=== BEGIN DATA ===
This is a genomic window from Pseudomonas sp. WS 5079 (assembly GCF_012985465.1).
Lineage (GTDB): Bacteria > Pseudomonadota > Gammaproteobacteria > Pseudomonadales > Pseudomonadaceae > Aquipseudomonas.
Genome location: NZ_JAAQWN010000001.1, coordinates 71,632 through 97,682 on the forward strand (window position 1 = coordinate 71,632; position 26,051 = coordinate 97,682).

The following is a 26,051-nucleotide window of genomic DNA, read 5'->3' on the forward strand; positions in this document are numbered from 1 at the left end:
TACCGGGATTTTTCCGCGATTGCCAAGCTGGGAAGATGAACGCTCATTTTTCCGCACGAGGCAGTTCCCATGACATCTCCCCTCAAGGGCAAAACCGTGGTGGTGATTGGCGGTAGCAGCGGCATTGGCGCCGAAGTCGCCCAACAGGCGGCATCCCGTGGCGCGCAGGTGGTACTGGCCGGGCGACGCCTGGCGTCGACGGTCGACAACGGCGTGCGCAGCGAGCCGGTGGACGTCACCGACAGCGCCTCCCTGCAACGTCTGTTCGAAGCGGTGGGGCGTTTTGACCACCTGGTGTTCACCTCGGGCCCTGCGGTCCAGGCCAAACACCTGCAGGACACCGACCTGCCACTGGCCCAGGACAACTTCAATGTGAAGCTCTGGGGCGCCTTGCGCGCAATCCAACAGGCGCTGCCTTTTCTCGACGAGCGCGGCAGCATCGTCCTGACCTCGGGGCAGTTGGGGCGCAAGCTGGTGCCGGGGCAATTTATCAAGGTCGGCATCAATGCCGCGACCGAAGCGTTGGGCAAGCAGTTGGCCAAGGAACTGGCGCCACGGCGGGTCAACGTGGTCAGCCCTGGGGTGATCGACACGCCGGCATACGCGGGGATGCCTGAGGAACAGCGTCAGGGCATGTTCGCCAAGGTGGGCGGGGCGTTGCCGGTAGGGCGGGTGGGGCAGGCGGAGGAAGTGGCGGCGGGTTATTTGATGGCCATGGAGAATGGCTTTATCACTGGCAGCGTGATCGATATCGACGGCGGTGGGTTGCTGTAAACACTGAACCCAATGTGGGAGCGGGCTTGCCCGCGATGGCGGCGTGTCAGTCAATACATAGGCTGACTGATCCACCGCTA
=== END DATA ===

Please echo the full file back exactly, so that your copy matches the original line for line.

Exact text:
This is a genomic window from Pseudomonas sp. WS 5079 (assembly GCF_012985465.1).
Lineage (GTDB): Bacteria > Pseudomonadota > Gammaproteobacteria > Pseudomonadales > Pseudomonadaceae > Aquipseudomonas.
Genome location: NZ_JAAQWN010000001.1, coordinates 71,632 through 97,682 on the forward strand (window position 1 = coordinate 71,632; position 26,051 = coordinate 97,682).

The following is a 26,051-nucleotide window of genomic DNA, read 5'->3' on the forward strand; positions in this document are numbered from 1 at the left end:
TACCGGGATTTTTCCGCGATTGCCAAGCTGGGAAGATGAACGCTCATTTTTCCGCACGAGGCAGTTCCCATGACATCTCCCCTCAAGGGCAAAACCGTGGTGGTGATTGGCGGTAGCAGCGGCATTGGCGCCGAAGTCGCCCAACAGGCGGCATCCCGTGGCGCGCAGGTGGTACTGGCCGGGCGACGCCTGGCGTCGACGGTCGACAACGGCGTGCGCAGCGAGCCGGTGGACGTCACCGACAGCGCCTCCCTGCAACGTCTGTTCGAAGCGGTGGGGCGTTTTGACCACCTGGTGTTCACCTCGGGCCCTGCGGTCCAGGCCAAACACCTGCAGGACACCGACCTGCCACTGGCCCAGGACAACTTCAATGTGAAGCTCTGGGGCGCCTTGCGCGCAATCCAACAGGCGCTGCCTTTTCTCGACGAGCGCGGCAGCATCGTCCTGACCTCGGGGCAGTTGGGGCGCAAGCTGGTGCCGGGGCAATTTATCAAGGTCGGCATCAATGCCGCGACCGAAGCGTTGGGCAAGCAGTTGGCCAAGGAACTGGCGCCACGGCGGGTCAACGTGGTCAGCCCTGGGGTGATCGACACGCCGGCATACGCGGGGATGCCTGAGGAACAGCGTCAGGGCATGTTCGCCAAGGTGGGCGGGGCGTTGCCGGTAGGGCGGGTGGGGCAGGCGGAGGAAGTGGCGGCGGGTTATTTGATGGCCATGGAGAATGGCTTTATCACTGGCAGCGTGATCGATATCGACGGCGGTGGGTTGCTGTAAACACTGAACCCAATGTGGGAGCGGGCTTGCCCGCGATGGCGGCGTGTCAGTCAATACATAGGCTGACTGATCCACCGCTA